Surrogate Humanity: Posthuman Networks and the (Racialized) Obsolescence of Labor

Neda Atanasoski, Kalindi Vora


Historical forms of domination and power, encompassed but not limited to social categories and hierarchies of difference, get built into seemingly non-human objects and the infrastructures that link them, thus sanitizing digital media technologies as human-free.  Rather than questioning the epistemological and ontological underpinnings of the human, fantasies about the revolutionary nature of new media and technology developments as posthuman carry forward and re-universalize the historical specificity of the category “human” whose bounds they claim to surpass.  To begin to theorize some of the ways in which the notion of a revolutionary network of humans and things is both racial and racializing, the first part of this article develops a reading of Sylvia Wynter’s theorization of modern “man” as fundamentally constructed through racial-scientific notions of the biological and economic.  We then think Wynter’s notion of homo-oeconomicus alongside Rifkin’s postulation that in fact the infrastructure revolution marks a paradigm shift away from capitalism. Through an analysis of several contemporary platforms (including Alfred and Amazon Mechanical Turk), we address the global-racial erasures and disappearances undergirding techno-utopic fantasies of a post-labor society.  At the same time, as we argue, it is insufficient to merely point out the way in which human racialized and gendered labor underwrites techno-utopic fantasies. Instead, we move to a consideration of the epistemological and material shifts as well as legacies tied to prior post-Enlightenment revolutionary thought, such as that of Franz Fanon, to reconceptualize who or what can count as human.  In conversation with feminist science studies scholarship on the posthuman, we grapple with what it means to think the subject of labor, and the human as subject, outside of the biological-economic imperatives of prior imaginaries.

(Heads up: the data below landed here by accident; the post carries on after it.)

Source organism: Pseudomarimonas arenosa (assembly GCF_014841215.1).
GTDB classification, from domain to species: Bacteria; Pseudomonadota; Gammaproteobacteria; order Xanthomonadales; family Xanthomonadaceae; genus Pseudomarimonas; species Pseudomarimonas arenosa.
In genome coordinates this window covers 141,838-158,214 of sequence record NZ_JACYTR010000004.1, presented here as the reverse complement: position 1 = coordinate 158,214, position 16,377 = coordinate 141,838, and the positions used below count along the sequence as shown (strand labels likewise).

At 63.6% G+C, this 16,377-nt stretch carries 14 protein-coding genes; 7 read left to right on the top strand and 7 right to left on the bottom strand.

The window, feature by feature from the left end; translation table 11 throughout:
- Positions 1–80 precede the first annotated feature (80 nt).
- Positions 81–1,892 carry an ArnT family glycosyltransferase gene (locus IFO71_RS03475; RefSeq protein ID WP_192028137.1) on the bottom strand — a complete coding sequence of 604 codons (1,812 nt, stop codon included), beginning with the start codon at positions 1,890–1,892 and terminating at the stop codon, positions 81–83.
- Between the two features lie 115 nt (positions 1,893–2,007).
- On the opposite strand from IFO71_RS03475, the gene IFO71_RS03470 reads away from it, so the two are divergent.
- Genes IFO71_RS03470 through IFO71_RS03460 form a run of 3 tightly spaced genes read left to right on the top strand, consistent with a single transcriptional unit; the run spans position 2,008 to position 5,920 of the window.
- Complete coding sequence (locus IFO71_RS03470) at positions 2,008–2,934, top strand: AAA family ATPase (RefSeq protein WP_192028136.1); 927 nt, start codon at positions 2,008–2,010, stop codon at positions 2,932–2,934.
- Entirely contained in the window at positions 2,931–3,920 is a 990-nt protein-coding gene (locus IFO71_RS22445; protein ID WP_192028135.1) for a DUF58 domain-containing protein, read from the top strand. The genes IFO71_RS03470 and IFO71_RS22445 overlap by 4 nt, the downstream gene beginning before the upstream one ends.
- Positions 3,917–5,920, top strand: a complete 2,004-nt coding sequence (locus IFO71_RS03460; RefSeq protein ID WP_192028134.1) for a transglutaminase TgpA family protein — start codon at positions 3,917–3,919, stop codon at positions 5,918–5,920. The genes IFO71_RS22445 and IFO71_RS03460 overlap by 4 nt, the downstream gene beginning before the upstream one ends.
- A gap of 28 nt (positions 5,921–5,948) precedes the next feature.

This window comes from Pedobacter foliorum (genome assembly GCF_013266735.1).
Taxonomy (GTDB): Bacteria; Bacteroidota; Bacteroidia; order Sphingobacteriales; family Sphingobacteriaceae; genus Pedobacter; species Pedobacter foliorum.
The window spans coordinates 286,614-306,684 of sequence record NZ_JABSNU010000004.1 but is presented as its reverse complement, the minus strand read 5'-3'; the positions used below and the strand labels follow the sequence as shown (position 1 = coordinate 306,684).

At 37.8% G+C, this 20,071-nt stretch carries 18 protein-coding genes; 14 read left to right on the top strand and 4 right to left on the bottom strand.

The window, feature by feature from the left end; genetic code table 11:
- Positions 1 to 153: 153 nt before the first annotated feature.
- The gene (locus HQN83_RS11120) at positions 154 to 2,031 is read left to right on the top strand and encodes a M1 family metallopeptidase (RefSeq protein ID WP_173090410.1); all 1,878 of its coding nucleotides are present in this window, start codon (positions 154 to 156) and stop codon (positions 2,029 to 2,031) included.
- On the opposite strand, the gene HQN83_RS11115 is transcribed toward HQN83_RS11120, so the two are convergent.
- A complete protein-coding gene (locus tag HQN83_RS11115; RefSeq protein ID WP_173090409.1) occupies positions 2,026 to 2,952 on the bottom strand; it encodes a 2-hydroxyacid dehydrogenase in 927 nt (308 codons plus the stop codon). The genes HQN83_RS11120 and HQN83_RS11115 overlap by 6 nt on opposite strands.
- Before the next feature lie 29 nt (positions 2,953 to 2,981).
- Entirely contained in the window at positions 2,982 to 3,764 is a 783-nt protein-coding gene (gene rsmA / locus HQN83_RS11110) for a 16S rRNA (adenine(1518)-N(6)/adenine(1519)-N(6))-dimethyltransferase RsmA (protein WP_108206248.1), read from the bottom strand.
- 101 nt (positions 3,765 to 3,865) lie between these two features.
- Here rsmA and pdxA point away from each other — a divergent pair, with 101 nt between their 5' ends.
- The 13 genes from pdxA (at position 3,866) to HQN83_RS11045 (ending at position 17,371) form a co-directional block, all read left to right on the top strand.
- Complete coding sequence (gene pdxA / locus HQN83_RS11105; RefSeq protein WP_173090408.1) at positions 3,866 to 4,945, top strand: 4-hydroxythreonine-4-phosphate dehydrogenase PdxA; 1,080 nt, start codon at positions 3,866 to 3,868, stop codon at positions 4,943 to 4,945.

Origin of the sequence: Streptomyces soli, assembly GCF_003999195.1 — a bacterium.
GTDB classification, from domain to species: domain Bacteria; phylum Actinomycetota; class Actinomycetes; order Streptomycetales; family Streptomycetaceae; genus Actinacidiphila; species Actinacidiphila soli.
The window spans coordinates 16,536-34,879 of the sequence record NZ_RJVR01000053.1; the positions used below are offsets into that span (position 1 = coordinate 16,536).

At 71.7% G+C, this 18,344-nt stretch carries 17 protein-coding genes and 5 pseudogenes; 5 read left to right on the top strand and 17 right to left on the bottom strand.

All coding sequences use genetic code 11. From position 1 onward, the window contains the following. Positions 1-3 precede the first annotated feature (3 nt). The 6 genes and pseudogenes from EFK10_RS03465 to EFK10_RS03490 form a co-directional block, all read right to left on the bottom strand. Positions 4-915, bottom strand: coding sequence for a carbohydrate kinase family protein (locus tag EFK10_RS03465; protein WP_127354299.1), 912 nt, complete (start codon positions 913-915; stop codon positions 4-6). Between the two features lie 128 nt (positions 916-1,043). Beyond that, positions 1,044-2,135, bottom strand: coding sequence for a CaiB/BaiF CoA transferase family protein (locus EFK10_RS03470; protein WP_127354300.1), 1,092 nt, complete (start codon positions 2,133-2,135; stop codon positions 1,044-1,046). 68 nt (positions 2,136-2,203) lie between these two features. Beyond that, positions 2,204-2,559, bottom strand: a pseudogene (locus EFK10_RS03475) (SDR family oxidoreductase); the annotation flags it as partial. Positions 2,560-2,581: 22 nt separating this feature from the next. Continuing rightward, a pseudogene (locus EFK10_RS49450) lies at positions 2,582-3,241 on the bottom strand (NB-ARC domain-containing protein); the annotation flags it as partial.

posthuman; Sylvia Wynter; postcolonial science studies; labor; infrastructure, Amazon's Mechanical Turk

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